H. J. Mulliner & Co.
H. J. Mulliner & Co. was a well-known British coachbuilder operating from Bedford Park, Chiswick, West London. The company which owned it was formed by H J Mulliner in 1897 but the business was a continuing branch of a family business founded in Northampton in the 1760s to hire out carriages. In December 1909 the controlling interest in this company passed to John Croall & Sons of Edinburgh. Croall sold that interest to Rolls-Royce in 1959.
“Mulliner” is now the personal commissioning department for Bentley.
Henry Jervis Mulliner
Henry Jervis Mulliner (1870-1967), born in Liverpool but raised in Chiswick, was the second son of Robert Bouverie Mulliner (1830-1902) from Northampton, third son of Francis Mulliner (1789-1841) of Leamington Spa and Northampton. Robert Bouverie Mulliner had first established a thriving coachbuilding business in Liverpool in the mid 1850s then sold that to his brother and in the early 1870s started another in Chiswick on the outskirts of London.
His son H J Mulliner incorporated his own company in 1897 while with Mulliner London Limited. He found a special interest in the automobile side of that business and expanded in 1900 by buying from Mulliner London Limited the Mulliner showroom in Brook Street, Mayfair, London. The location was more convenient for his clients than Chiswick. One of the early clients was C.S. Rolls who had a body built on a Rolls-Royce Silver Ghost for his own use.
John Croall & Sons Edinburgh
In 1906 the London works were moved from Mayfair to Chiswick and in December 1909 H J Mulliner sold a controlling interest in the company to John Croall & Sons of Edinburgh. A family connection was maintained as Croall employed H J Mulliner’s wife’s brother, Frank Piesse (1885-1960), to run the company.
Although bodies were fitted to other chassis, by the 1930s virtually the entire output was being fitted to Rolls-Royce and Bentleys.
Rolls-Royce acquired Mulliner in July 1959 and merged it with Park Ward which they had owned since 1939 forming Mulliner Park Ward in 1961. A financial columnist noted that the (cash) outlay for Rolls-Royce was relatively small as the net assets of John Croall were around £250,000. It was noted that Mulliner was one of the last independent coach builders, others being controlled by motor manufacturers or distributors.
Mulliner & Co. (H.J.)
The British Coachbuilding Mulliner family traces back to 1760, when the company was building coaches for the Royal Mail in Northampton.
There were at one time four separate companies trading with the name Mulliner, all seem to have descended from the original family:
– Arthur Mulliner based in Northampton.
Henry Jervis Mulliner founded H.J. Mulliner & Co. in 1900 in the Mayfair area of London where the factory was set up. This was probably the premises previously occupied by Mulliners (London) Ltd. The location was convenient as his clients, the nobility could afford his services. One of the early clients was C.S. Rolls who had a body built on a Rolls-Royce Silver Ghost for his own use.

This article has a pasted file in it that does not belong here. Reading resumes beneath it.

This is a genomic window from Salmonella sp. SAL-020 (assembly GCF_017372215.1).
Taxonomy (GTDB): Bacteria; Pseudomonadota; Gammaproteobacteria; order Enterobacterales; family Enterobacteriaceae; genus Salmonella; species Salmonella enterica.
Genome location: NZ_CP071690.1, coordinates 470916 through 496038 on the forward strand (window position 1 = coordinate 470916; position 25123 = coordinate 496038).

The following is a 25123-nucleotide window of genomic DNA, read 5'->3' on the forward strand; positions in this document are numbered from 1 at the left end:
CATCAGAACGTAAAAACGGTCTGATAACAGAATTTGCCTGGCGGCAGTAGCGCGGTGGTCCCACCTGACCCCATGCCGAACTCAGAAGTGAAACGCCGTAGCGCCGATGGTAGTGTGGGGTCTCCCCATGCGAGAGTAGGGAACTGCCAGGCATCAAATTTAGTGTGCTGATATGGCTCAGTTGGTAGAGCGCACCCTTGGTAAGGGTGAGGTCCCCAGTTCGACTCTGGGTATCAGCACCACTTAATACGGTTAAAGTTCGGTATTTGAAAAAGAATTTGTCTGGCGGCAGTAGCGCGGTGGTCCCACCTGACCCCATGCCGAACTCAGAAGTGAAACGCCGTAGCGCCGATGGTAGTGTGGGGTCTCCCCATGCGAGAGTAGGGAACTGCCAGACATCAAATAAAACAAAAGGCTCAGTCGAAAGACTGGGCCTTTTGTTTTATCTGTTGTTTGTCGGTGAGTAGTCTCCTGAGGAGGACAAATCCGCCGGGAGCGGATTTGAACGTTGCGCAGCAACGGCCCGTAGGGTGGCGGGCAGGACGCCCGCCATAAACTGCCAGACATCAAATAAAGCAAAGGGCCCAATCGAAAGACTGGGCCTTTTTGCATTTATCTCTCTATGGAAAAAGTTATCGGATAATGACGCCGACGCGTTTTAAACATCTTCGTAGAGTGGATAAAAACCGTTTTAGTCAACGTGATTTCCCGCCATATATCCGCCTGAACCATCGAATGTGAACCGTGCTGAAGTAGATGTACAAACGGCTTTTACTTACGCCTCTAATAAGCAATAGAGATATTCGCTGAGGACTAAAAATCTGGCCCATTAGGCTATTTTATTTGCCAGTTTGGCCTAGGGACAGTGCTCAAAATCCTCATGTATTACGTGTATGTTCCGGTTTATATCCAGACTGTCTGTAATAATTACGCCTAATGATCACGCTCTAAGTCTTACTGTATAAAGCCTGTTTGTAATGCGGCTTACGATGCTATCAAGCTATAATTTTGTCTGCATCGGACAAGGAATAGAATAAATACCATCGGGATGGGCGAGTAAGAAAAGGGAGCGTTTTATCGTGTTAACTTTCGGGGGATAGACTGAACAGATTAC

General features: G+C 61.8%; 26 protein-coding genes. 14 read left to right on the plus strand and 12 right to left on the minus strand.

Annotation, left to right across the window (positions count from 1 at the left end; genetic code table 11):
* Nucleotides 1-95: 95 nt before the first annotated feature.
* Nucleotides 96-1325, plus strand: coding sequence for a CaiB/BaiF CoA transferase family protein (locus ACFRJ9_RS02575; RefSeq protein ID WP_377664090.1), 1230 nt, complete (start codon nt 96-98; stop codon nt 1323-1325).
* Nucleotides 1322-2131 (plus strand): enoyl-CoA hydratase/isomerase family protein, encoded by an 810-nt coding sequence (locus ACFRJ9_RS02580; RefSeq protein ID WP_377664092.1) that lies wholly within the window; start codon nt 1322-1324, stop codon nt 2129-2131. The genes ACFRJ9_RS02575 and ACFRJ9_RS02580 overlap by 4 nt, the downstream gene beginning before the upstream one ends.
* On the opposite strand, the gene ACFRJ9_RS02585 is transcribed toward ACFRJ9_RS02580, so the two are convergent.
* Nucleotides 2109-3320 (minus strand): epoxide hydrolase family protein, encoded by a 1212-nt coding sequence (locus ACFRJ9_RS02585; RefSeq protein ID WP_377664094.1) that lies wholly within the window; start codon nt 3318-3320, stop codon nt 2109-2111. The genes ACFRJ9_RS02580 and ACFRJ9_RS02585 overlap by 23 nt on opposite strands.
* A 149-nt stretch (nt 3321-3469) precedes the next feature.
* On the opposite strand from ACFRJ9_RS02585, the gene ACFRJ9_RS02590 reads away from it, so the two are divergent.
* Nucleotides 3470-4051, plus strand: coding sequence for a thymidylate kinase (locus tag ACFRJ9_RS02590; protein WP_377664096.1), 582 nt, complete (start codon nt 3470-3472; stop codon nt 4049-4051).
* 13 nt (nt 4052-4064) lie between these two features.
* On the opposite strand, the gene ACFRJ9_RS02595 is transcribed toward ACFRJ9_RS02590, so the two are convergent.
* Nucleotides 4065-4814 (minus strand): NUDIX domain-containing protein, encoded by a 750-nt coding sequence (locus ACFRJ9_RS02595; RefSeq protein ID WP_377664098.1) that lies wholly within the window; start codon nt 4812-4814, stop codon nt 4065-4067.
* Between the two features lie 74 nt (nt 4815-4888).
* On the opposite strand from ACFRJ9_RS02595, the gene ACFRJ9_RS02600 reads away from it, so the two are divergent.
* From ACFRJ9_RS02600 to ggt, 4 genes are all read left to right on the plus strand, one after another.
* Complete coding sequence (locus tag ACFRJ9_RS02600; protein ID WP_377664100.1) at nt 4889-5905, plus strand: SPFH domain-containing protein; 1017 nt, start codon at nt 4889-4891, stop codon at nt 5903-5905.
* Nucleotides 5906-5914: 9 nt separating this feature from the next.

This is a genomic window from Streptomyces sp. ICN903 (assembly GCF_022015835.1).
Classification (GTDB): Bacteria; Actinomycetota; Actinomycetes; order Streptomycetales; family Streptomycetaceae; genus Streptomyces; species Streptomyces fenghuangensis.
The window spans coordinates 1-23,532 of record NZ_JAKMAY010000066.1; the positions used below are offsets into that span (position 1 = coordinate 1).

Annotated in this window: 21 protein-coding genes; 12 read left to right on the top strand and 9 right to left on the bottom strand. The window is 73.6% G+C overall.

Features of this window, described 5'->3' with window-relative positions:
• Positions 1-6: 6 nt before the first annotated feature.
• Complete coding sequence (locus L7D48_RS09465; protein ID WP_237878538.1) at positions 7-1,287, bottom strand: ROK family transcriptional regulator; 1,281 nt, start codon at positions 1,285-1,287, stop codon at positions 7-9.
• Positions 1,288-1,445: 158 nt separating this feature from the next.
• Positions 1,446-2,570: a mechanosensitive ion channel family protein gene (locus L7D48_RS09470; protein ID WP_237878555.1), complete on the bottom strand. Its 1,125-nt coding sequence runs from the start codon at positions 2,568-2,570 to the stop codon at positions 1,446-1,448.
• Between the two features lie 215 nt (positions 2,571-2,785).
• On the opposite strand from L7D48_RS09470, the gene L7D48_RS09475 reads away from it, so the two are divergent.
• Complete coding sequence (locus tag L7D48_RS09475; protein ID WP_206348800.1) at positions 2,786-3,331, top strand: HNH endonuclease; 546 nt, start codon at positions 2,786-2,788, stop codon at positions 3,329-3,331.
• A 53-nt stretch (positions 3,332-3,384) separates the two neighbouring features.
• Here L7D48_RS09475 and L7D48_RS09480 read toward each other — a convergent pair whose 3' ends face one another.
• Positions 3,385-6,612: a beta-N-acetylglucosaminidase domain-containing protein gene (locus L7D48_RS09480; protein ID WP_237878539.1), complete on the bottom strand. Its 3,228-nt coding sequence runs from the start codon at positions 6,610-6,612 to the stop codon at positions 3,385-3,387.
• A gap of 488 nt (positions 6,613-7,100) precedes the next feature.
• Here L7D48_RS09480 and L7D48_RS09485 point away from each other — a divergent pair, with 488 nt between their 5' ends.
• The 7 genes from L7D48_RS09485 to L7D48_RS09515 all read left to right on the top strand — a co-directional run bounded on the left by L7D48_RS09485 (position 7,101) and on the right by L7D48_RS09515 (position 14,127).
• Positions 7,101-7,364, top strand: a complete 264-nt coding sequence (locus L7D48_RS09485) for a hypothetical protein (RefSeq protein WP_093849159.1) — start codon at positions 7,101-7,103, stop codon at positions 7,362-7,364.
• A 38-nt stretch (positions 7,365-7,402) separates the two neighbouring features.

In 1906 the works moved out of Mayfair to Chiswick and shortly afterwards H.J. Mulliner sold his interest in the company to John Croall and retired. The family connection was maintained as Croall employed H. J. Mulliner’s brother in law Frank Piesse to run the company.
Although H.J. Mulliner designed coachwork for C. S. Rolls’ personal two-seater Silver Ghost roadster, it was not until 1928 that the firm began to regularly display its hand-crafted bodies on a Rolls-Royce chassis. From that year on, H.J. Mulliner always exhibited at least one Rolls-Royce chassis graced with their custom coachwork.
Following World War II, Mulliner was one of the few coachbuilders to resume building traditional, bespoke coachwork. By this time, the firm’s reputation was such that it focused primarily on being a supplier to Rolls-Royce and Bentley chassis, crafting the finest, high quality saloons, sedancas, limousines and dropheads for the world’s wealthy and elite. By the 1950s, however, Mulliner moved away from the traditional wood-frame coachbuilding techniques of its past, turning instead to the more modern methods of its competitors using a “stressed skin” all-steel structure.
Rolls-Royce acquired Mulliner in 1959 and merged it with Park Ward which they had owned since 1939 forming Mulliner-Park Ward in 1961. This new entity can hardly be called a coachbuilder, because it was no longer an independant company and they were solely focussing on Rolls-Royce and Bentley.
Today, Mulliner is no more than the personal commissioning department for Bentley, turning the Mulliner name into nothing more than some sort of luxury badge for standard works cars with a personalized interior.
H.J. Mulliner Bentley 3 1/2 & 4 1/4 Litre Drophead Coupe
H.J. Mulliner Bentley R-Type Continental Fastback Coupe
H.J. Mulliner Bentley S2 Continental Flying Spur ‘Six Light’
H.J. Mulliner Delaunay Belleville F6 Roi des Belges Tourer
H.J. Mulliner Rolls-Royce Phantom II Continental Drophead Sedanca Coupe
H.J. Mulliner Rolls-Royce Phantom III Saloon #3AX79
H.J. Mulliner Rolls-Royce Phantom III Sedanca de Ville
H.J. Mulliner Rolls-Royce Phantom V Limousine
H.J. Mulliner Rolls-Royce Silver Cloud dhc 1962
H.J. Mulliner Rolls-Royce Silver Cloud Drophead Coupe
H.J. Mulliner Rolls-Royce Silver Ghost “London to Edinburgh” Tourer
H.J. Mulliner Rolls-Royce Silver Wraith Touring Limousine
After the Cars, The Buses:
That’s what i could find.
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